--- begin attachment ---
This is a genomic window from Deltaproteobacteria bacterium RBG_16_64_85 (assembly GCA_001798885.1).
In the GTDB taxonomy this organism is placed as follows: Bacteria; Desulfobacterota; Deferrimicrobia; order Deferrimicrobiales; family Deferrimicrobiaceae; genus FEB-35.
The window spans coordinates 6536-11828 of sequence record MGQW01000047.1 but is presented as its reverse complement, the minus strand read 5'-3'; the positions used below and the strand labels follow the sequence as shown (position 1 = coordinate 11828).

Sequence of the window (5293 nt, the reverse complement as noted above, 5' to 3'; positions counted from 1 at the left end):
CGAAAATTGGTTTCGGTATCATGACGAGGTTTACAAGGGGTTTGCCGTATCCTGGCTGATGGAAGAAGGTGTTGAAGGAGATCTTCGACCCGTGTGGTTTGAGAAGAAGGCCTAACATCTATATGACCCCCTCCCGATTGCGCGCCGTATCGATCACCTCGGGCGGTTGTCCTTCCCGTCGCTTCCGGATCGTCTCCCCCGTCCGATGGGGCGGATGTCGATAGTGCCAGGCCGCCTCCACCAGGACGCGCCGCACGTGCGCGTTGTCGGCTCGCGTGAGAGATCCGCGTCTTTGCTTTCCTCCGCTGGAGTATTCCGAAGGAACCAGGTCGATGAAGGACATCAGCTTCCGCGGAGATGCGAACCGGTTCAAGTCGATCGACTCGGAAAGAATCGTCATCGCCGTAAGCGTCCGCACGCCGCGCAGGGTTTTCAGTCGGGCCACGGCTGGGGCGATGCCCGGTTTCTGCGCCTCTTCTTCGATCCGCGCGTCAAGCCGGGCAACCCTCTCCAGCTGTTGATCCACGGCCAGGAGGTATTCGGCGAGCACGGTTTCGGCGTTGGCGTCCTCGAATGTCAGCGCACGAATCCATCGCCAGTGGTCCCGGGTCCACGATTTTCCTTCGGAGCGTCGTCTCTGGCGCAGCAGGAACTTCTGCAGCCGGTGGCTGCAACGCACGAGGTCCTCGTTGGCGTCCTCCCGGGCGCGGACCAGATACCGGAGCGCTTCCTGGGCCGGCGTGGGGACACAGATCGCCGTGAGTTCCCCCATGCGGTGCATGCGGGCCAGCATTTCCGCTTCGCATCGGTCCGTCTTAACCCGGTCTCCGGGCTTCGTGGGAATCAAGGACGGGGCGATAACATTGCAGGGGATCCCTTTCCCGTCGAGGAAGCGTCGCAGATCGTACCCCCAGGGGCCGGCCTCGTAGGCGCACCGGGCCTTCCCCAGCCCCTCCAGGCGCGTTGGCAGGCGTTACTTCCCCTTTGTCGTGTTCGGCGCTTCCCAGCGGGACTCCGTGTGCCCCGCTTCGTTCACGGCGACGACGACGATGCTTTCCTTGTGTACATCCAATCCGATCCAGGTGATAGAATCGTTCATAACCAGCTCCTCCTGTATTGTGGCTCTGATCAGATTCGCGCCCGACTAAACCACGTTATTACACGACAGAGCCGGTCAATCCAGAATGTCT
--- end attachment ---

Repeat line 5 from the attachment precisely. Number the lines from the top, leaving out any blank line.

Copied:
CGAAAATTGGTTTCGGTATCATGACGAGGTTTACAAGGGGTTTGCCGTATCCTGGCTGATGGAAGAAGGTGTTGAAGGAGATCTTCGACCCGTGTGGTTTGAGAAGAAGGCCTAACATCTATATGACCCCCTCCCGATTGCGCGCCGTATCGATCACCTCGGGCGGTTGTCCTTCCCGTCGCTTCCGGATCGTCTCCCCCGTCCGATGGGGCGGATGTCGATAGTGCCAGGCCGCCTCCACCAGGACGCGCCGCACGTGCGCGTTGTCGGCTCGCGTGAGAGATCCGCGTCTTTGCTTTCCTCCGCTGGAGTATTCCGAAGGAACCAGGTCGATGAAGGACATCAGCTTCCGCGGAGATGCGAACCGGTTCAAGTCGATCGACTCGGAAAGAATCGTCATCGCCGTAAGCGTCCGCACGCCGCGCAGGGTTTTCAGTCGGGCCACGGCTGGGGCGATGCCCGGTTTCTGCGCCTCTTCTTCGATCCGCGCGTCAAGCCGGGCAACCCTCTCCAGCTGTTGATCCACGGCCAGGAGGTATTCGGCGAGCACGGTTTCGGCGTTGGCGTCCTCGAATGTCAGCGCACGAATCCATCGCCAGTGGTCCCGGGTCCACGATTTTCCTTCGGAGCGTCGTCTCTGGCGCAGCAGGAACTTCTGCAGCCGGTGGCTGCAACGCACGAGGTCCTCGTTGGCGTCCTCCCGGGCGCGGACCAGATACCGGAGCGCTTCCTGGGCCGGCGTGGGGACACAGATCGCCGTGAGTTCCCCCATGCGGTGCATGCGGGCCAGCATTTCCGCTTCGCATCGGTCCGTCTTAACCCGGTCTCCGGGCTTCGTGGGAATCAAGGACGGGGCGATAACATTGCAGGGGATCCCTTTCCCGTCGAGGAAGCGTCGCAGATCGTACCCCCAGGGGCCGGCCTCGTAGGCGCACCGGGCCTTCCCCAGCCCCTCCAGGCGCGTTGGCAGGCGTTACTTCCCCTTTGTCGTGTTCGGCGCTTCCCAGCGGGACTCCGTGTGCCCCGCTTCGTTCACGGCGACGACGACGATGCTTTCCTTGTGTACATCCAATCCGATCCAGGTGATAGAATCGTTCATAACCAGCTCCTCCTGTATTGTGGCTCTGATCAGATTCGCGCCCGACTAAACCACGTTATTACACGACAGAGCCGGTCAATCCAGAATGTCT